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The symbols used in the following are:

• r = radius expressed in atomic units (1 Bohr radius = 52.9 pm)
• π = 3.14159 approximately
• e = 2.71828 approximately
• Z = effective nuclear charge for that orbital in that atom.
• ρ = 2Zr/n where n is the principal quantum number (5 for the 6f orbitals)
Table of equations for the 6f orbitals.
Function Equation
Radial wave function, R6f = (1/300√70) × (8 - ρ)ρ3 × Z3/2 × e-ρ/2
Angular wave functions (cubic set):
Y6fx3 = √(7/4) × x(5x2 - 3r2)/r3 × (1/4π)1/2
Y6fy3 = √(7/4) × y(5y2 - 3r2)/r3 × (1/4π)1/2
Y6fz3 = √(7/4) × z(5z2 - 3r2)/r3 × (1/4π)1/2
Y6fx(z2-y2) = √(105/4) × x(z2-y2)/r3 × (1/4π)1/2
Y6fy(z2-x2) = √(105/4) × y(z2-x2)/r3 × (1/4π)1/2
Y6fz(x2-y2) = √(105/4) × z(x2-y2)/r3 × (1/4π)1/2
Y6fxyz = √(105/4) × xyz/r3 × (1/4π)1/2
Angular wave functions (general set):
Y6fz3 = √(7/4) × z(5z2 - 3r2)/r3 × (1/4π)1/2
Y6fxz2 = √(42/16) × x(5z2 - r2)/r3 × (1/4π)1/2
Y6fyz2 = √(42/16) × y(5z2 - r2)/r3 × (1/4π)1/2
Y6fy(3x2-y2) = √(70/16) × y(3x2-y2)/r3 × (1/4π)1/2
Y6fx(x2-3y2) = √(70/16) × x(x2-3y2)/r3 × (1/4π)1/2
Y6fxyz = √(105/4) × xyz/r3 × (1/4π)1/2
Y6fz(x2-y2) = √(105/4) × z(x2-y2)/r3 × (1/4π)1/2
Wave functions (cubic set):
ψ6fx3 = R6f × Y6fx3
ψ6fy3 = R6f × Y6fy3
ψ6fz3 = R6f × Y6fz3
ψ6fx(z2-y2) = R6f × Y6fx(z2-y2)
ψ6fy(z2-x2) = R6f × Y6fy(z2-x2)
ψ6fz(x2-y2) = R6f × Y6fz(x2-y2)
ψ6fxyz = R6f × Y6fxyz
Wave functions (general set):
ψ6fz3 = R6f × Y6fz3
ψ6fxz2 = R6f × Y6fxz2
ψ6fyz2 = R6f × Y6fyz2
ψ6fy(3x2-y2) = R6f × Y6fy(3x2-y2)
ψ6fx(x2-3y2) = R6f × Y6fx(x2-3y2)
ψ6fxyz = R6f × Y6fxyz
ψ6fz(x2-y2) = R6f × Y6fz(x2-y2)
Electron density = ψ6f2

For any atom, there are seven 6f orbitals. The f-orbitals are unusual in that there are two sets of orbitals in common use. The cubic set is appropriate to use if the atom is in a cubic environment. The general set is used at other times. Three of the orbitals are common to both sets. These are are the 6fxyz, 6fz3, and 6fz(x2-y2) orbitals.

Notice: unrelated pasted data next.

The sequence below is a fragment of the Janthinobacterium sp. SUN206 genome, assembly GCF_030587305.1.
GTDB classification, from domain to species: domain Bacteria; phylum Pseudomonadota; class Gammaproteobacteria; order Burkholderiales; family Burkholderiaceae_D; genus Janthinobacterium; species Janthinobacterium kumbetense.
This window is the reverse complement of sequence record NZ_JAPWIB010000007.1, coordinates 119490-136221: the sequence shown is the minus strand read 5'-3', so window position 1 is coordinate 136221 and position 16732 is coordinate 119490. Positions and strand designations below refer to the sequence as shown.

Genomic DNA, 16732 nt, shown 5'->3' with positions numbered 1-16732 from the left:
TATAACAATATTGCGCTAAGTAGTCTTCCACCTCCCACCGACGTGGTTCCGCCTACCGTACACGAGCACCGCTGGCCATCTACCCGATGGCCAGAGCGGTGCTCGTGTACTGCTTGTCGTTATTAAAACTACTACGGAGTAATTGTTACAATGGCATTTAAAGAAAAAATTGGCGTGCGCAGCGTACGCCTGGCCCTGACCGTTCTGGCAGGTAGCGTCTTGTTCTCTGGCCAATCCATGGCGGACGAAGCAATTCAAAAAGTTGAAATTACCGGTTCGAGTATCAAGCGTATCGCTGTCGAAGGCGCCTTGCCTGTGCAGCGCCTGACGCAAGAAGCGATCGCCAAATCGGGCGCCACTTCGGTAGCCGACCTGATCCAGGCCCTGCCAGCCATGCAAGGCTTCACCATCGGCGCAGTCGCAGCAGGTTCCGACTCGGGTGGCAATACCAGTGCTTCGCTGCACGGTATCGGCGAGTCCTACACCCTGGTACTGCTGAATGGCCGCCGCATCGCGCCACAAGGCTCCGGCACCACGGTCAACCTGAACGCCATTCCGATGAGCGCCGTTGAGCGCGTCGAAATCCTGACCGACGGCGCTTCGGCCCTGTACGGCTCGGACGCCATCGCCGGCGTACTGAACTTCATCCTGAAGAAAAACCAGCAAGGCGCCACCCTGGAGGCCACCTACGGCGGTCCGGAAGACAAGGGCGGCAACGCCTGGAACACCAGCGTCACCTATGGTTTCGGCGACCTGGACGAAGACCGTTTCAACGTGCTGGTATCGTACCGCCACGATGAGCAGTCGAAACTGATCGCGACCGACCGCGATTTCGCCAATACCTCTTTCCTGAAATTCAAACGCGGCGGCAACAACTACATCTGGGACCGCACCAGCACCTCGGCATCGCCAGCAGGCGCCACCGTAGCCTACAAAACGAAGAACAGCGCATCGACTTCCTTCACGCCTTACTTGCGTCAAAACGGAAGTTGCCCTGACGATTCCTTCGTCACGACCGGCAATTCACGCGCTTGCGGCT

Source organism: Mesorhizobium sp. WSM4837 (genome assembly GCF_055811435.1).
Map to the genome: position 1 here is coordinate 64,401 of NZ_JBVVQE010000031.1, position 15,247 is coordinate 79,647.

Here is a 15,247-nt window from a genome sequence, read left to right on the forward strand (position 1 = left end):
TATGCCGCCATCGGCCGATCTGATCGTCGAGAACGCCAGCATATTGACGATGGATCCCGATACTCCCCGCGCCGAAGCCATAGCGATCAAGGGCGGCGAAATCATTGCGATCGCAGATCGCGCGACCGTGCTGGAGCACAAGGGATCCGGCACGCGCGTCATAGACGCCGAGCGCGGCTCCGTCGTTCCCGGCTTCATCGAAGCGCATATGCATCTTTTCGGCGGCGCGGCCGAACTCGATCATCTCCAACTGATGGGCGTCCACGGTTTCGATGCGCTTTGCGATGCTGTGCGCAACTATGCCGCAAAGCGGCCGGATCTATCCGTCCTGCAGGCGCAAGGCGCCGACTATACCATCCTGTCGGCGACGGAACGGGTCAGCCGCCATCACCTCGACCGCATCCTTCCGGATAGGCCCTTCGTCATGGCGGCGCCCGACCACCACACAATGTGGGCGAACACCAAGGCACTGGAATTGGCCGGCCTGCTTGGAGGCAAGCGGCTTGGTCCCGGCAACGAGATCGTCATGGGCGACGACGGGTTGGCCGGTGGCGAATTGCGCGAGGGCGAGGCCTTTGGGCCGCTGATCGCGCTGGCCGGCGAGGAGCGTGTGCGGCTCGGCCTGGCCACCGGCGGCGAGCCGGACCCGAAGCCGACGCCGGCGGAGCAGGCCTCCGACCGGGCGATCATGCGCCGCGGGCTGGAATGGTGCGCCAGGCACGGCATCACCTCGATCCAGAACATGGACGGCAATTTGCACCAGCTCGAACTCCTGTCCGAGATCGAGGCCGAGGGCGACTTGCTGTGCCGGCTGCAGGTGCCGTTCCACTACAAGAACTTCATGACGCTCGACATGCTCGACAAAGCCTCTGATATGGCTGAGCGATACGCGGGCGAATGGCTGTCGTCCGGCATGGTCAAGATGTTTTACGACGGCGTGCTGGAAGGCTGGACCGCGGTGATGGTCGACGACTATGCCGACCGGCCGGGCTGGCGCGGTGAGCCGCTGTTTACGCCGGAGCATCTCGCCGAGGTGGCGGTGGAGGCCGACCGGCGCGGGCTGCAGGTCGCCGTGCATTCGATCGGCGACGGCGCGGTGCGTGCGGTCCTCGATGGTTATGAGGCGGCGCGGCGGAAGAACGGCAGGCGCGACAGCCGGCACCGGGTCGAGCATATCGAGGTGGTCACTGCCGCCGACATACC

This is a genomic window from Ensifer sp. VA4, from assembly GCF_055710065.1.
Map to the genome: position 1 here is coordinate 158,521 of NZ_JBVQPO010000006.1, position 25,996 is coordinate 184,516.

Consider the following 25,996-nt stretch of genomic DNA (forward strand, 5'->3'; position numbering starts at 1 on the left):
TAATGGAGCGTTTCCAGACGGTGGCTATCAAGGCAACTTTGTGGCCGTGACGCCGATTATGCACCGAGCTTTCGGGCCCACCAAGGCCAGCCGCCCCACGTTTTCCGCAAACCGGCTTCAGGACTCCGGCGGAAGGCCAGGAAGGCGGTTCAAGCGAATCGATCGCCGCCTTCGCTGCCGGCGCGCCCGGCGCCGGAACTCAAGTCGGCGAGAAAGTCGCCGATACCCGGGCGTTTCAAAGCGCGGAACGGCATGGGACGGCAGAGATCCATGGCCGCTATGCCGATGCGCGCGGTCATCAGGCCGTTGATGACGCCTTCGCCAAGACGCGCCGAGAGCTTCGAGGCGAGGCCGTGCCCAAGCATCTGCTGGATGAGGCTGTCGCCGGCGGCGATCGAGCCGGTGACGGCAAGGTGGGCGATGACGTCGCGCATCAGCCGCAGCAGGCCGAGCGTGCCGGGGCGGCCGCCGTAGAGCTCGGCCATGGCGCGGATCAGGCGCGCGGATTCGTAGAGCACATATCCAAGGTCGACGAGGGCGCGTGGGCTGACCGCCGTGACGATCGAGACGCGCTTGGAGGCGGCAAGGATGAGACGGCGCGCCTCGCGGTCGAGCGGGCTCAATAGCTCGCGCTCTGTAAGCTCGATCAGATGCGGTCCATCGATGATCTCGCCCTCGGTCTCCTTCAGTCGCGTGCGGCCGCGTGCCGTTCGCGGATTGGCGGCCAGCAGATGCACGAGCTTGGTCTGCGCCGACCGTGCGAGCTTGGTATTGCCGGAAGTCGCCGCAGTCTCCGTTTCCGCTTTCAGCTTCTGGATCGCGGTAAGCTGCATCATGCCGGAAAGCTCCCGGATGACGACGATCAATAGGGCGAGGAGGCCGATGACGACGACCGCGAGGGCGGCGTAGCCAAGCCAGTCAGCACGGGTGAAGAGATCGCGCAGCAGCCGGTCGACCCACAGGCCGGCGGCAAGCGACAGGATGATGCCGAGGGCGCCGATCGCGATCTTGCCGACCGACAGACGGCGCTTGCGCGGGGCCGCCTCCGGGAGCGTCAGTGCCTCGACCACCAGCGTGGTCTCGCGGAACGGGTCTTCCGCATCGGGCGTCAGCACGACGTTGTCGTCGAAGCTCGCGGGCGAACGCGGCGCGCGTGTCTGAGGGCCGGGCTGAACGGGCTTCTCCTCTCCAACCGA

The radial equations for all the 6f orbitals are the same. The real angular functions differ for each and these are listed above.

Each of the orbitals is named for the expression based upon x, y, and z in the angular wave function, but some abbreviated names are useful for simplicity. These are:

• 6fx3 used for 6fx(5x2 - 3r2) (=6fx(2x2 - 3y2 - 3z2) since r2 = x2 + y2 + z2)
• 6fy3 used for 6fy(5y2 - 3r2) (=6fy(2y2 - 3x2 - 3z2) since r2 = x2 + y2 + z2)
• 6fz3 used for 6fz(5z2 - 3r2) (=6fz(2z2 - 3x2 - 3y2) since r2 = x2 + y2 + z2)
• 6fxz2 used for 6fx(5z2 - r2) (=6fx(4z2 - x2 - y2) since r2 = x2 + y2 + z2)
• 6fyz2 used for 6fy(5z2 - r2) (=6fy(4z2 - x2 - y2) since r2 = x2 + y2 + z2)

For s-orbitals the radial distribution function is given by 4πr2ψ2, but for non-spherical orbitals (where the orbital angular momentum quantum number l > 0) the expression is as above. See D.F. Shriver and P.W. Atkins, Inorganic Chemistry, 3rd edition, Oxford, 1999, page 15.  The Orbitron is a gallery of orbitals on the WWW The OrbitronTM, a gallery of orbitals on the WWW, URL: http://winter.group.shef.ac.uk/orbitron/ Copyright 2002-2015 Prof Mark Winter [The University of Sheffield]. All rights reserved. Document served: Sunday 27th September, 2020